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Strict testing means cycling cleanest sport, says Froome

By Pauline Mevel PARIS (Reuters) - Stringent drug testing means cycling is now probably the cleanest sport, Tour de France champion Chris Froome said on Monday. Froome is the first rider to win the Tour since American Lance Armstrong was stripped of his seven titles for cheating and, perhaps unsurprisingly given cycling's drug-tainted past, the Briton found the finger of suspicion pointing at him during the race.

Cycling: O'Grady calls it a day after 17th Tour

Australian Stuart O'Grady called time on his cycling career on Monday, a day after completing a 17th Tour de France. The 39-year-old equalled American George Hincapie's record of 17 appearances in the Grande Boucle, the most prestigious cycling race in the world. "I've always wanted my career to end with something truly special and this year's Tour de France has given me that," the Orica-GreenEdge rider said in a press release.

Cycling: Froome can restore cycling's reputation - father

Chris Froome's father claims the newly-crowned Tour de France champion is the perfect personality to restore cycling's battered reputation. Froome, 28, became Britain's second successive winner of the prestigious race when he crossed the finishing line in Paris on Sunday, following Bradley Wiggins' success 12 months earlier. But with the Lance Armstrong doping scandal still fresh in the minds of many, Froome has had to fend off some awkward questions throughout the Tour on the subject of drug cheats, particularly after his victory on stage 15 on top of Mont Ventoux.

List of Tour de France winners

PARIS (Reuters) - Tour de France winners since the event was first staged in 1903 (no races during the World Wars): 2013 Chris Froome (Britain) 2012 Bradley Wiggins (Britain) 2011 Cadel Evans (Australia) 2010 Andy Schleck (Luxembourg) *** 2009 Alberto Contador 2008 Carlos Sastre (Spain) 2007 Contador 2006 Oscar Pereiro (Spain) ** 2005 * 2004 *

Cycling: Froome bound for glory on the Champs Elysees

Kenyan-born cyclist Chris Froome was Sunday poised to succeed Bradley Wiggins as the Tour de France champion to complete a remarkable double for Britain. Froome, who finished runner-up in 2012 on his way to helping Sky teammate Wiggins make history as the first ever British winner of the world's most famous bike race, headed into Sunday's final stage with a 5min 03sec lead on Colombian sensation Nairo Quintana.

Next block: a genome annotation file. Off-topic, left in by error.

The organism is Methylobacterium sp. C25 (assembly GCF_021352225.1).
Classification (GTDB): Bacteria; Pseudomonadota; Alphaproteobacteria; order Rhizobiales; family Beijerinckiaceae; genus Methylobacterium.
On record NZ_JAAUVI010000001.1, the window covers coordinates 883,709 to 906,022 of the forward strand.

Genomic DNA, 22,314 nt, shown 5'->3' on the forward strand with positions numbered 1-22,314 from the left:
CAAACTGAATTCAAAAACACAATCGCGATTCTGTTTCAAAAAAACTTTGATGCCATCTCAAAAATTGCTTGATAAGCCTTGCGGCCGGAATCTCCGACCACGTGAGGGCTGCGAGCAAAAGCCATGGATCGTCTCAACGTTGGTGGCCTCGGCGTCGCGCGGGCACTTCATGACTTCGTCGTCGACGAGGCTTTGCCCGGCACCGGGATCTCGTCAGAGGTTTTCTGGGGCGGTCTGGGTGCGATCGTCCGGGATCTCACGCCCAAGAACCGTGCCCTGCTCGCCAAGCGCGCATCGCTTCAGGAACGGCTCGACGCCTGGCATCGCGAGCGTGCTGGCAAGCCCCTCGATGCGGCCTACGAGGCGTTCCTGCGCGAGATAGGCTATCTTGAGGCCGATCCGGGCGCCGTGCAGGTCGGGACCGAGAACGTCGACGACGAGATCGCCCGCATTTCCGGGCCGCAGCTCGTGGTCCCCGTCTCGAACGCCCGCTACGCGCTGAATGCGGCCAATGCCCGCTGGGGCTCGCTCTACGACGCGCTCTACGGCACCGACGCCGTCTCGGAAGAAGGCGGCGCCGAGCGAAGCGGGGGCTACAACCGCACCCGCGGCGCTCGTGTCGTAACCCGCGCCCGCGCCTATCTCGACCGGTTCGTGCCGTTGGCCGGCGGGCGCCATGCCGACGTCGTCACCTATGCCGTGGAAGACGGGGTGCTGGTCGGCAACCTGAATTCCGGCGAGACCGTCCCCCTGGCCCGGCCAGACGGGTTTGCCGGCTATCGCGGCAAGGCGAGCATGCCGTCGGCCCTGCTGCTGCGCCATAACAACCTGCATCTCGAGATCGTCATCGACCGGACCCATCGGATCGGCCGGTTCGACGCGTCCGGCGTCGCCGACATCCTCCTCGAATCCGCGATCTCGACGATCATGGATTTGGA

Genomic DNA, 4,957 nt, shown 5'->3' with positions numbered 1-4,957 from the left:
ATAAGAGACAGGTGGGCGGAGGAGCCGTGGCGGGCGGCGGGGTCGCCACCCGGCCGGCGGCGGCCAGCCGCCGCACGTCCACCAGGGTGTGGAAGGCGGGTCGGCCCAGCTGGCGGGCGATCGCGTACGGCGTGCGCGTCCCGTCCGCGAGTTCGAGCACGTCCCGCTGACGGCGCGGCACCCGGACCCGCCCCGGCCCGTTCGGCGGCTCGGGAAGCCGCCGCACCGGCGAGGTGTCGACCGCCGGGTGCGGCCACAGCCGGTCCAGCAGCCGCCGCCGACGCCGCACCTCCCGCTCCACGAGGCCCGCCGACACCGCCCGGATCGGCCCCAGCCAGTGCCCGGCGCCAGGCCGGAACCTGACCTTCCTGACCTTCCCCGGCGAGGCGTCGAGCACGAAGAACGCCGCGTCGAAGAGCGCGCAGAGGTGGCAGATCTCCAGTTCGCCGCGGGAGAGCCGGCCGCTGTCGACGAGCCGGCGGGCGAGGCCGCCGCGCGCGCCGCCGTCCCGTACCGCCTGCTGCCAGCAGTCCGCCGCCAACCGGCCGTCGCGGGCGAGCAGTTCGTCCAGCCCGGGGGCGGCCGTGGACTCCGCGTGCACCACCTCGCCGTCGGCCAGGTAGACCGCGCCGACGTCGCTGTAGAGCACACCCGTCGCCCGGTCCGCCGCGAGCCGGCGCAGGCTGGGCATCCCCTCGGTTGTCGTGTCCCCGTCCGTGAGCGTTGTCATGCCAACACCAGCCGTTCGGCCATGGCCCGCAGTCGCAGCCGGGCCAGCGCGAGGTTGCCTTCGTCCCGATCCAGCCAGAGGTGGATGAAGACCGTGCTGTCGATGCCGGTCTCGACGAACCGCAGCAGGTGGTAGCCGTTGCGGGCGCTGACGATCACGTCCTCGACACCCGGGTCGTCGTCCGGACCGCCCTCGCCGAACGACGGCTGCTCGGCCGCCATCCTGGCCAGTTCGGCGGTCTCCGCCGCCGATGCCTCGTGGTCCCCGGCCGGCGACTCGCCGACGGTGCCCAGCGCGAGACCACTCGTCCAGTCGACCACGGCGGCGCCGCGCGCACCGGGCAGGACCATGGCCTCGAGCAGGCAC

Cycling: Critics wrong to accuse Froome of doping - Walsh

Chris Froome doesn't deserve to be accused of winning the Tour de France by doping, according to the journalist who helped expose Lance Armstrong as a drug cheat. Teak Sky rider Froome has almost guaranteed victory in the 100th Tour de France after finishing Saturday's stage 20 to Annecy-Semnoz with a lead of more than five minutes. With only Sunday's processional stage into Paris to go, Froome will be the second British winner in as many years following on from Team Sky team-mate Bradley Wiggins's 2012 success.

Cycling: Quintana claims jersey double and runner-up spot

Nairo Quintana secured a stunning double haul of jerseys and a surprise runner-up place after claiming his maiden Tour de France win on the 20th and penultimate stage of the 100th edition on Saturday. Quintana, making his race debut with the Movistar team, attacked yellow jersey holder Chris Froome inside the final two kilometres of the 10.3km trek to the summit of Annecy-Semnoz to solo over the finish line in triumph.

Cycling: Bauer leaves hospital after Tour crash

New Zealand's Jack Bauer was released from hospital without fractures but still hurting after crashing out of the Tour de France during the hilly 19th stage on Friday. Bauer's crash on the Col de Glandon, one of five categorised climbs on the 204.5 km ride from Bourg d'Oisans to Le Grand Bornand, left him with cuts and grazes to his face. Amid fears he had fractured bones in his face, he was transported to hospital in Bourg-Saint-Maurice but after "undergoing scans which revealed no fractures" he was released.

Cycling: Costa at the double as Froome sights Tour triumph

Portugal's Rui Costa claimed his second win of the 100th Tour de France on Friday as yellow jersey holder Chris Froome looked ahead to tasting overall victory in Paris. Movistar rider Costa shot out of a chasing peloton on the fifth and final climb of the 204.5 km ride from Bourg d'Oisans to Le Grand Bornand to catch stage leader Europcar's Pierre Rolland. The Portuguese, taking his second win and the third of his career following a victory in similar style on stage 16 to Gap, crossed the finish line 47secs ahead of German veteran Andreas Kloden (RadioShack).

Portugal's Costa wins Tour de France 19th stage

LE GRAND BORNAND, France (Reuters) - Rui Costa of Portugal won the 19th stage of the Tour de France on Friday, a 204.5-km ride from Bourg d'Oisans to Le Grand Bornand. Andreas Kloeden of Germany was second and Belgian Jan Bakelants was third. (Editing By Alison Wildey)
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